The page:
One of the systems that Gismondi pioneered in 2000 was the ‘Metamorfosi’ polychromatic lighting unit, initially using dichroic filters, offering colour-change capability across a number of products within the Artemide range. “We were the first company to do colour-changing,” Gismondi claims, “and the first to recognise that the human being is at the centre of lighting, not the product.” This insight developed into the company’s ‘Human Light’ philosophy, which as well as recognising and working with the emotional impact of light, also encompasses sustainability and energy-efficiency in production.
Artemide had a global turnover of about 140 million euros in 2012, with over 60% of that coming from abroad. Gismondi realised early on that “we were kings in one village and had to export to survive”.
Today Artemide has partners in more than thirty countries and has diversified production out of Italy. “Internationally, we see a very good future in English-speaking India, where we have set up a new outlet,” Gismondi continues. However he is less impressed with the prospects in China, despite having offices in Hong Kong and Shanghai. “There is no design culture there and they don’t respect design – they buy one piece and then they copy it.”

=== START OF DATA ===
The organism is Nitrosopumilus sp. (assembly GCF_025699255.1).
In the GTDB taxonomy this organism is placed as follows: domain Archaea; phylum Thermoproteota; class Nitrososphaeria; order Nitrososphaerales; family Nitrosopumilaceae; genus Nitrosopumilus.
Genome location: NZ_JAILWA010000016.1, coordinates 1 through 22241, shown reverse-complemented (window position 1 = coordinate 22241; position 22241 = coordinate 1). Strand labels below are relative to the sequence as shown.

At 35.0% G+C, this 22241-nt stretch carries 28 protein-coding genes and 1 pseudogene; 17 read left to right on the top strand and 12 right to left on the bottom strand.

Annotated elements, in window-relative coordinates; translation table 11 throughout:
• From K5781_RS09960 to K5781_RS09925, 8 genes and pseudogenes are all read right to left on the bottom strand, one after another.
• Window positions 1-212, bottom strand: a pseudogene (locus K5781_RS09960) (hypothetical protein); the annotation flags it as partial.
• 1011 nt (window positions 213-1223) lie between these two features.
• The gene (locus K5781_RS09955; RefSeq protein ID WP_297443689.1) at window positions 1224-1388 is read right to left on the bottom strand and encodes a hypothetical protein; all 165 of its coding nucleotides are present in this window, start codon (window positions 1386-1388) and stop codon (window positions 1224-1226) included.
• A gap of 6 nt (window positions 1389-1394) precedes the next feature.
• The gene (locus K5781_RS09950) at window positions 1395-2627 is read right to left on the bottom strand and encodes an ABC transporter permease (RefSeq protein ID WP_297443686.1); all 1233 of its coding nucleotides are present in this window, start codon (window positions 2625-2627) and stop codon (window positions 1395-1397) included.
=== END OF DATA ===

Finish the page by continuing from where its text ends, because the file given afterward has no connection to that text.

Gismondi still has a majority share-holding with only 35% of the company in the hands of outside investors – and when he retires, he has substantial family back-up. One son runs Nordlight, the company Artemide bought in 2008 to give themselves more LED expertise, and another son is a lawyer with the company. Gismondi’s wife also works as a designer for Artemide.
One key to Artemide’s success is its ruthlessness in pruning products that aren’t doing well enough in the marketplace. Only half-a-dozen products date back to the ‘60s and ‘70s; most products were designed within the last twelve years. This is both a stylistic issue and a result of rapidly changing technologies. On the design side, Artemide’s range of designers has expanded enormously in the last two decades.
In-Ei series of luminaires by Issey Miyake
Artemide still works with the latest generation of top Italian designers, such as Carlotta de Bivalacqua and Michele di Lucchi. However, reflecting the need to create more broadly based designs for international markets, many of its current collaborators are from Europe and further afield – Karim Rashid (Canada), Zaha Hadid (Iraqi-born UK citizen), and Ross Lovegrove (UK). The most recent design collaboration is with Japanese fashion designer Issey Miyake (the ‘In-Ei’ series of luminaires).
As his parting shot, Gismondi underlines his continued ambition for the company in economically parlous times: “I am still interested in making sure that Artemide is around in 100 years… in the current climate only four or five lighting companies will still be making profits. The rest will go under or be bought out.”
Carl Gardner is a lighting designer and former editor of the UK’s Lighting Journal.
The full version of this article was first published in Indesign magazine issue #55.